Varnish for paintings
Take a pound of Venice turpentine and heat it in a pot until it simmers, put in half a pound of the whitest turpentine oil you can find and stir all together well on a charcoal fire and take it off immediately after, and it is done. But if you find it too thick, add more oil, whereas if it is too clear, you can thicken it by putting a little turpentine. And so you will give it whatever consistency you want. It could be made without fire, but it is more desiccative when heated. It is appropriate for panel paintings and other painted things, without distorting the colors or yellowing, and dries both in the shade and under the sun, overnight, and during the summer as well as in the winter. It is usually sold 15 sols a pound.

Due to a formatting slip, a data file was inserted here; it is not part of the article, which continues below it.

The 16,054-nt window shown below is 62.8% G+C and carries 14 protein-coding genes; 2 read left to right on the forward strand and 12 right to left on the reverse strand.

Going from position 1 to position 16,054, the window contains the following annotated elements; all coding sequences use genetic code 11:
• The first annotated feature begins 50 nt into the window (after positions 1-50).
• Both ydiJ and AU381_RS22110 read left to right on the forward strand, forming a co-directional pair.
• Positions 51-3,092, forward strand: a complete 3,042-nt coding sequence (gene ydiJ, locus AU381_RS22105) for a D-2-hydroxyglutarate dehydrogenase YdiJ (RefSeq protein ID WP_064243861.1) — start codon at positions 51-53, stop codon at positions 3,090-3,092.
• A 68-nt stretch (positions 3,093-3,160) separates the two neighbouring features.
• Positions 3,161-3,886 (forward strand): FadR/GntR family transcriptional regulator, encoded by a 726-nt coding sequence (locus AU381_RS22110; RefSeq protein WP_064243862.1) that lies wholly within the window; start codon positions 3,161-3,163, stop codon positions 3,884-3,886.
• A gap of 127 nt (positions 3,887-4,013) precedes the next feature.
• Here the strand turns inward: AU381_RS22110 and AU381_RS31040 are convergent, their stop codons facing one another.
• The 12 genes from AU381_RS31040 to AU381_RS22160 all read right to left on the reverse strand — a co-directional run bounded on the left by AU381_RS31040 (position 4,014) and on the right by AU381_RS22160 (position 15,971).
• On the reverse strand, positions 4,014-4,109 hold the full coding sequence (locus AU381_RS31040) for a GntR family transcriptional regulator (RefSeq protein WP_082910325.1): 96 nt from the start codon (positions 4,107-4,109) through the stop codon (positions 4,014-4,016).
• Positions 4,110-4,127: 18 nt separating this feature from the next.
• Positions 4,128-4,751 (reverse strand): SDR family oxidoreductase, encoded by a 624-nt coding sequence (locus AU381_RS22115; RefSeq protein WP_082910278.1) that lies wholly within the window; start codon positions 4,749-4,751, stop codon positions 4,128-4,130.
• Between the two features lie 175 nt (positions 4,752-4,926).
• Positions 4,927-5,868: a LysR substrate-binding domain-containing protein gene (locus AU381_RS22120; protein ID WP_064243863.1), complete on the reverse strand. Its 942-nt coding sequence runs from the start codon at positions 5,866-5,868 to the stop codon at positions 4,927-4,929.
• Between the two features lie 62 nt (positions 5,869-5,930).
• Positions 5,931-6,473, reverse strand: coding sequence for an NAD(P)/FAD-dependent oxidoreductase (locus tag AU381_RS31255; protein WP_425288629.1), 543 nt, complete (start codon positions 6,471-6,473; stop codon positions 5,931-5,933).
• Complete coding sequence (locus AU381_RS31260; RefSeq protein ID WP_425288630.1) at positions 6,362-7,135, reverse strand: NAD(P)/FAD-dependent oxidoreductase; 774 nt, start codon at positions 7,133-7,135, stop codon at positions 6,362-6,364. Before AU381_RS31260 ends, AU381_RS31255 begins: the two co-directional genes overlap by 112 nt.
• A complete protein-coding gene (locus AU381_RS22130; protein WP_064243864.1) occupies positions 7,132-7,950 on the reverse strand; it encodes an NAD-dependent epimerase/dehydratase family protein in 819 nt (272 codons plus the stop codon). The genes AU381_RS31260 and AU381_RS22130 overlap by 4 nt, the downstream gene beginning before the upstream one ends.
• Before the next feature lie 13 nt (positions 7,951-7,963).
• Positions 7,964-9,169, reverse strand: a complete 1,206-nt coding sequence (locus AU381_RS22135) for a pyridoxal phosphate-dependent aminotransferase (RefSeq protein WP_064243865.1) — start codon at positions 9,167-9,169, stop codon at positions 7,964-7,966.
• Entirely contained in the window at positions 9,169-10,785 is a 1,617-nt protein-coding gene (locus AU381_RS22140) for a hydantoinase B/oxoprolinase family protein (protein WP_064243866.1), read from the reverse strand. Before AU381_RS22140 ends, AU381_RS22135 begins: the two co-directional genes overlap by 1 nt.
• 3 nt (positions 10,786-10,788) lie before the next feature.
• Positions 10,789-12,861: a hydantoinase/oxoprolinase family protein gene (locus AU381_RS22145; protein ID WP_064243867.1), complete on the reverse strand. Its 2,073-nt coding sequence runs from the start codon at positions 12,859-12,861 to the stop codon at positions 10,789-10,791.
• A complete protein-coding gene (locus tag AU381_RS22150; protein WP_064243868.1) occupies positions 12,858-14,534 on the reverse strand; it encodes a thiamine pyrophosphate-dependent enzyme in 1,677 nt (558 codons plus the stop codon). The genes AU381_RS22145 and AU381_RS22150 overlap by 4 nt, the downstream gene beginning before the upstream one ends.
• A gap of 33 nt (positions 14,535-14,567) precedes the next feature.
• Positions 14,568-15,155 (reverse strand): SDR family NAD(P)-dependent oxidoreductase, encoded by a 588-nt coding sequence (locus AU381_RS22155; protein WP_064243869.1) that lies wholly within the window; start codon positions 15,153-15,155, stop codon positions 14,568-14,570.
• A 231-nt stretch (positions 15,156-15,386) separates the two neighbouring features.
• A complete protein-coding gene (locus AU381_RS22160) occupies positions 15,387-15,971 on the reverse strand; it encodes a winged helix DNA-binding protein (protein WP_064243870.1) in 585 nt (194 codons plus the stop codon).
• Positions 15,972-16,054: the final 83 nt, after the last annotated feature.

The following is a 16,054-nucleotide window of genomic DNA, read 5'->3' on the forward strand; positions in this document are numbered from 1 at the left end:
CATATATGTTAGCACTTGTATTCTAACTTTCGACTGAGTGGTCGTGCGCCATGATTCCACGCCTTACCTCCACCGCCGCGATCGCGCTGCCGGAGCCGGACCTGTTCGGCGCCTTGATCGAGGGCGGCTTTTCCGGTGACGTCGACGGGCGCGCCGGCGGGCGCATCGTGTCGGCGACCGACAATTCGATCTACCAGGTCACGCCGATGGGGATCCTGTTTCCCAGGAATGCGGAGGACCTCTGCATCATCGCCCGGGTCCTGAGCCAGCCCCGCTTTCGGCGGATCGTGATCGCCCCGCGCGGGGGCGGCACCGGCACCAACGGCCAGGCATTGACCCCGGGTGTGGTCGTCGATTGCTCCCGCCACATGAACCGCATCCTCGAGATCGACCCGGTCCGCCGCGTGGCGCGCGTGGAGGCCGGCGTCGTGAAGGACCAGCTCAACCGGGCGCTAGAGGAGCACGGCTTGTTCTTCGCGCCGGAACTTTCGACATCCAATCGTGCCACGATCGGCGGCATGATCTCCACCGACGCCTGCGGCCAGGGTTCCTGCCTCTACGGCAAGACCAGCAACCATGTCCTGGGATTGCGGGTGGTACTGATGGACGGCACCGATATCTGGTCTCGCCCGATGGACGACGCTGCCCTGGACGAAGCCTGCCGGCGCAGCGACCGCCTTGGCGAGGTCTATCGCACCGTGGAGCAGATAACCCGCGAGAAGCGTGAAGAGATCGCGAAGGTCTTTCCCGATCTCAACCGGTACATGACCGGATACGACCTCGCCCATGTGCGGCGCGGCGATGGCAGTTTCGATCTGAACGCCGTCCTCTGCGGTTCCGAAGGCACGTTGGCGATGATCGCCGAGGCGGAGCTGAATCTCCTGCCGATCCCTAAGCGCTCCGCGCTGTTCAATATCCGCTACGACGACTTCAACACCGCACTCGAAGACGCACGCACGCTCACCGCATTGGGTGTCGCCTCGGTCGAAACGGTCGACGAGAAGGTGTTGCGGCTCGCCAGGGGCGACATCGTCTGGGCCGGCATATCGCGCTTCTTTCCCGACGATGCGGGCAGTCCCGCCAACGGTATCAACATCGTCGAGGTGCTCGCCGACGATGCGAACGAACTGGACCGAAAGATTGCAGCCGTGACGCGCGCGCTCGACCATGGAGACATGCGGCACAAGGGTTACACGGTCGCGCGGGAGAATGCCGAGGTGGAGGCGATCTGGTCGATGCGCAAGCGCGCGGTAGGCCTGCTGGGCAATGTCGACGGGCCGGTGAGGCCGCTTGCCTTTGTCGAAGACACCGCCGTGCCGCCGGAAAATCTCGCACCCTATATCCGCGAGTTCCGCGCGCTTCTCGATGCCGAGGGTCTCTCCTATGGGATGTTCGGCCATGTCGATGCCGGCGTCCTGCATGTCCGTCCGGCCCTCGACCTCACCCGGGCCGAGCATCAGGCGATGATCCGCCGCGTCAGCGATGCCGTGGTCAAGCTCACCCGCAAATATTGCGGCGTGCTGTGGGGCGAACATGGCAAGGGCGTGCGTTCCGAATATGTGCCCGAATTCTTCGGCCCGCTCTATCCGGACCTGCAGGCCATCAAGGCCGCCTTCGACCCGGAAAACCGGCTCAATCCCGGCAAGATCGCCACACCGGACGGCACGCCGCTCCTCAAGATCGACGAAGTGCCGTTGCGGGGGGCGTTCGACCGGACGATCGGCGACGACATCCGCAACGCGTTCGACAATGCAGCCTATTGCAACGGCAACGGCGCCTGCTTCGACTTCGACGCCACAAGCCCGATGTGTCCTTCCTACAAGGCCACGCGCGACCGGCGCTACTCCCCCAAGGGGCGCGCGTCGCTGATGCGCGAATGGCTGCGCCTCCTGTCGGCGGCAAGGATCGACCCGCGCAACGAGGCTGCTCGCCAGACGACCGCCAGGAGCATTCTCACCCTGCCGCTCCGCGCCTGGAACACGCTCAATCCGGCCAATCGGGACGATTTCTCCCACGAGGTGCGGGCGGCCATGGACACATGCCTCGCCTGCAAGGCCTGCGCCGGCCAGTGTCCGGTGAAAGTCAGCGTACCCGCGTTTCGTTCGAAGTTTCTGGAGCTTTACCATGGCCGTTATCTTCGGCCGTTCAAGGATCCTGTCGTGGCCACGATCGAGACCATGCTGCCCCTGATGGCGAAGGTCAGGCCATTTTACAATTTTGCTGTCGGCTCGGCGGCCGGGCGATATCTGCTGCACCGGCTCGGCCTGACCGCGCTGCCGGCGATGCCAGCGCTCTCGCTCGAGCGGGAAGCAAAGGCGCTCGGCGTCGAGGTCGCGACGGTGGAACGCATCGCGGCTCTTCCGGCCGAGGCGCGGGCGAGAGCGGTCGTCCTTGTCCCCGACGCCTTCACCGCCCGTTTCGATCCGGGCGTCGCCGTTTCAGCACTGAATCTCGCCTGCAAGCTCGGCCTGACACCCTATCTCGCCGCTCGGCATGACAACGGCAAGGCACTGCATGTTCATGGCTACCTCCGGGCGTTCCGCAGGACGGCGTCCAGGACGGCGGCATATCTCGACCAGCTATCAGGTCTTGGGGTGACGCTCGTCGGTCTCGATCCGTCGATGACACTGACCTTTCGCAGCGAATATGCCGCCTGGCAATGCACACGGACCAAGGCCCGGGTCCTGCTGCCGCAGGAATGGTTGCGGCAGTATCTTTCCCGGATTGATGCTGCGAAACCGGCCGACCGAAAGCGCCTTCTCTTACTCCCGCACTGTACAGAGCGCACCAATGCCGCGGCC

at left bottom margin of folio 003r
You need a little more turpentine than turpentine oil to thicken the varnish, which you need to apply with your finger in order to spread it thinner and less thick because when it is thick, it turns yellow and gathers [together]. Varnish is not used to make paintings shine, because it just takes the light out of them.
at middle bottom margin of folio 003r
But it is used to enhance colors which have soaked in and to keep them from dust. Mastic varnishes does not resist rain, whereas oil [varnish] and rosin varnish do.